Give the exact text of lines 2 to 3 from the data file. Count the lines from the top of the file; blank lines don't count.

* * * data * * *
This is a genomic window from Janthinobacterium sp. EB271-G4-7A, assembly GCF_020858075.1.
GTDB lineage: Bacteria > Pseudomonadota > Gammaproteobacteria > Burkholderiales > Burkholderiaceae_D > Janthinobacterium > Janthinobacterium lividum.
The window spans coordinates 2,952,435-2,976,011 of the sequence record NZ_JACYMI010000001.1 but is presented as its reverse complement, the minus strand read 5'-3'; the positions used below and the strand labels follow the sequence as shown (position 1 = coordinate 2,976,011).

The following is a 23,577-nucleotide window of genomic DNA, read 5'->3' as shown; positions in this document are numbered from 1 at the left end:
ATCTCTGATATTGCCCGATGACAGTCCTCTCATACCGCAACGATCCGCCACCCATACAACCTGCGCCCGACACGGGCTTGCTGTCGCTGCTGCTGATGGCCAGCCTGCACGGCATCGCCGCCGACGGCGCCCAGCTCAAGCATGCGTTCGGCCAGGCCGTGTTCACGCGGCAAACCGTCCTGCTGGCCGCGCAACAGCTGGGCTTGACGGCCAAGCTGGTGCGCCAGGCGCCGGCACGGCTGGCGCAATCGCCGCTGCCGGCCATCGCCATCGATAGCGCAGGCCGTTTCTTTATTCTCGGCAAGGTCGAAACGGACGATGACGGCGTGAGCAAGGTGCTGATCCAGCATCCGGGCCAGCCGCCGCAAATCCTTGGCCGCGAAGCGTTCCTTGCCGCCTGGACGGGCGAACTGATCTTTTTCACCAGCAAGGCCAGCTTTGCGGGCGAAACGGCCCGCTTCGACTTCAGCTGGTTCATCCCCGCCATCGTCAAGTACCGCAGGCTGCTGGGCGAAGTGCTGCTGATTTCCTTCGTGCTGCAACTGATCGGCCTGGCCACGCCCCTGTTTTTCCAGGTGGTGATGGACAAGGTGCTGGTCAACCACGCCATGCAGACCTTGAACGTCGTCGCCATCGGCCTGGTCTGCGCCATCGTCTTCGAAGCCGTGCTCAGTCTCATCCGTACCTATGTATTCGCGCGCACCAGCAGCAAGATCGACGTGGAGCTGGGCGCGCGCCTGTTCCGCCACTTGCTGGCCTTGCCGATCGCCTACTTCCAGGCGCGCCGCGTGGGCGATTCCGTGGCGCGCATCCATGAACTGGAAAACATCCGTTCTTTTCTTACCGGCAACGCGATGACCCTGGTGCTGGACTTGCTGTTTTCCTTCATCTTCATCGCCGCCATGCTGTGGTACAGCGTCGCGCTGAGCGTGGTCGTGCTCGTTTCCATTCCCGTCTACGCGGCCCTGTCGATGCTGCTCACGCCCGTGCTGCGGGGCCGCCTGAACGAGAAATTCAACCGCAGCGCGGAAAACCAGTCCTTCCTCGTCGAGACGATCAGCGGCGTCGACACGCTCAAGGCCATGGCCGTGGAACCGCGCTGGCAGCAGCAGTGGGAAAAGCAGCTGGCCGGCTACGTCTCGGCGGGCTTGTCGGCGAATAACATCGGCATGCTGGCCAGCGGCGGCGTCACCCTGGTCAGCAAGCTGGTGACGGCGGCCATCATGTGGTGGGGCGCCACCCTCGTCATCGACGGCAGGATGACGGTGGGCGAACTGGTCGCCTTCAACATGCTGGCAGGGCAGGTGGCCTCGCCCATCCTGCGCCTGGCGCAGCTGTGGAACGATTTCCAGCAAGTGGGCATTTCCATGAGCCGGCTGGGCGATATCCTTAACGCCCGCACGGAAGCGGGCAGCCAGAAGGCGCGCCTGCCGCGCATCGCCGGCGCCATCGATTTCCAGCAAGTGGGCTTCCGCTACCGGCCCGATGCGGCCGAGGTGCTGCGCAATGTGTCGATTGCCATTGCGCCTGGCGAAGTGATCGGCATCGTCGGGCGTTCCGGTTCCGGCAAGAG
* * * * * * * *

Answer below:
GTDB lineage: Bacteria > Pseudomonadota > Gammaproteobacteria > Burkholderiales > Burkholderiaceae_D > Janthinobacterium > Janthinobacterium lividum.
The window spans coordinates 2,952,435-2,976,011 of the sequence record NZ_JACYMI010000001.1 but is presented as its reverse complement, the minus strand read 5'-3'; the positions used below and the strand labels follow the sequence as shown (position 1 = coordinate 2,976,011).